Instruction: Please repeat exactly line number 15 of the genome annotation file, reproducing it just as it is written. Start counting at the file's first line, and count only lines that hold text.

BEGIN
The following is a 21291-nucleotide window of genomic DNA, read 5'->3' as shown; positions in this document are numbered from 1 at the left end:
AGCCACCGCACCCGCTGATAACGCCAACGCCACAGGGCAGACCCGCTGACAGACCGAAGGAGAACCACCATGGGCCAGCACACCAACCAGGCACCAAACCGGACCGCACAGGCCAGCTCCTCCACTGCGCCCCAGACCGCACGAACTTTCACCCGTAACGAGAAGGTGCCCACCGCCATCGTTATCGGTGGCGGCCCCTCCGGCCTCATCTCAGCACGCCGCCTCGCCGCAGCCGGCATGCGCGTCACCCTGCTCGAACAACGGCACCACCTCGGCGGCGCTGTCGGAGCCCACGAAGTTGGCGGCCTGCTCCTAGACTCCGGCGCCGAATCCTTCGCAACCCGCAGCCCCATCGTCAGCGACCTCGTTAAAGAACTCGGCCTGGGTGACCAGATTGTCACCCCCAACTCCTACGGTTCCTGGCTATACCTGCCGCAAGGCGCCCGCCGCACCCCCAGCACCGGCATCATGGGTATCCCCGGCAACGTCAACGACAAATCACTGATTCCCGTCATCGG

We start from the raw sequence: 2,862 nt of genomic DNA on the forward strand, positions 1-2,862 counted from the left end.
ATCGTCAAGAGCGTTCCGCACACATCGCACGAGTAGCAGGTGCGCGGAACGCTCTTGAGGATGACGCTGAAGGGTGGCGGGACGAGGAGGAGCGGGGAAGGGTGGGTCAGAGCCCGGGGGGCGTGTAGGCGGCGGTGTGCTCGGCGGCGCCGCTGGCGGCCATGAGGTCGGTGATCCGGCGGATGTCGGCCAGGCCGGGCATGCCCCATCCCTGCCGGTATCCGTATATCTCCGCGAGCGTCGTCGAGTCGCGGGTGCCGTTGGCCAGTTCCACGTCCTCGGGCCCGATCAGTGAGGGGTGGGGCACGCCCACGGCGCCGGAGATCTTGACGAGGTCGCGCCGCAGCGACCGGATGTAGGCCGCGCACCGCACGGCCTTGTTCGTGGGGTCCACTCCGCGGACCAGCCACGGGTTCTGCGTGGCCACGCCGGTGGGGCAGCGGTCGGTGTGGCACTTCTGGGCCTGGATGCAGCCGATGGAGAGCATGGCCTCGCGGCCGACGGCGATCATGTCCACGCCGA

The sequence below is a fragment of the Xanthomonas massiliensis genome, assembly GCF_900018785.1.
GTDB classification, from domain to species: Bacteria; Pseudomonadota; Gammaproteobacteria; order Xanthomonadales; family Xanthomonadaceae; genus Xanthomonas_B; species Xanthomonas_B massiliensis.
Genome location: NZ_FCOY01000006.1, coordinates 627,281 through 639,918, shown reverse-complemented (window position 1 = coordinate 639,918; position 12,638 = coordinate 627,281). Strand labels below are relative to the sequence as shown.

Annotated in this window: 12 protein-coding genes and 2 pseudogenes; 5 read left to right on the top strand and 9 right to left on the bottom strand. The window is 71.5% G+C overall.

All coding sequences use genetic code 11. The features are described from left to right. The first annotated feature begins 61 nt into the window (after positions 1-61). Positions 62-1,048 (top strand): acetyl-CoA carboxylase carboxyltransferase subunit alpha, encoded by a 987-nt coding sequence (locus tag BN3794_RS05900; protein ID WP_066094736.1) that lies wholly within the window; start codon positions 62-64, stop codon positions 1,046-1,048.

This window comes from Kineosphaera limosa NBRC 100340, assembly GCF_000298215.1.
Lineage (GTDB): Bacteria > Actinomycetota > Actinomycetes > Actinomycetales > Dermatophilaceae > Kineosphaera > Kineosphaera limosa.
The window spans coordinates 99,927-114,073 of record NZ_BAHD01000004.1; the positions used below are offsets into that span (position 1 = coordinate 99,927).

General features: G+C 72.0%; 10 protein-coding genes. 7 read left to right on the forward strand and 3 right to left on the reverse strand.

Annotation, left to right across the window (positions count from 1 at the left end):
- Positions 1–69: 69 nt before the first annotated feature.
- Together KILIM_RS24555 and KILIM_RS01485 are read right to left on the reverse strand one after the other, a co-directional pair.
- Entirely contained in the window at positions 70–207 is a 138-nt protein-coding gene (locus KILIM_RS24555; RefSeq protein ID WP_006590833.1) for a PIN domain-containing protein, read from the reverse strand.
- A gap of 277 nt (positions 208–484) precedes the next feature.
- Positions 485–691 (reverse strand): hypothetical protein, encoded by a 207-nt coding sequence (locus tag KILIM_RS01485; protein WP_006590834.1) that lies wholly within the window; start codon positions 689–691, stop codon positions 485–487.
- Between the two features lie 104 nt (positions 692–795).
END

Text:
- Positions 1–69: 69 nt before the first annotated feature.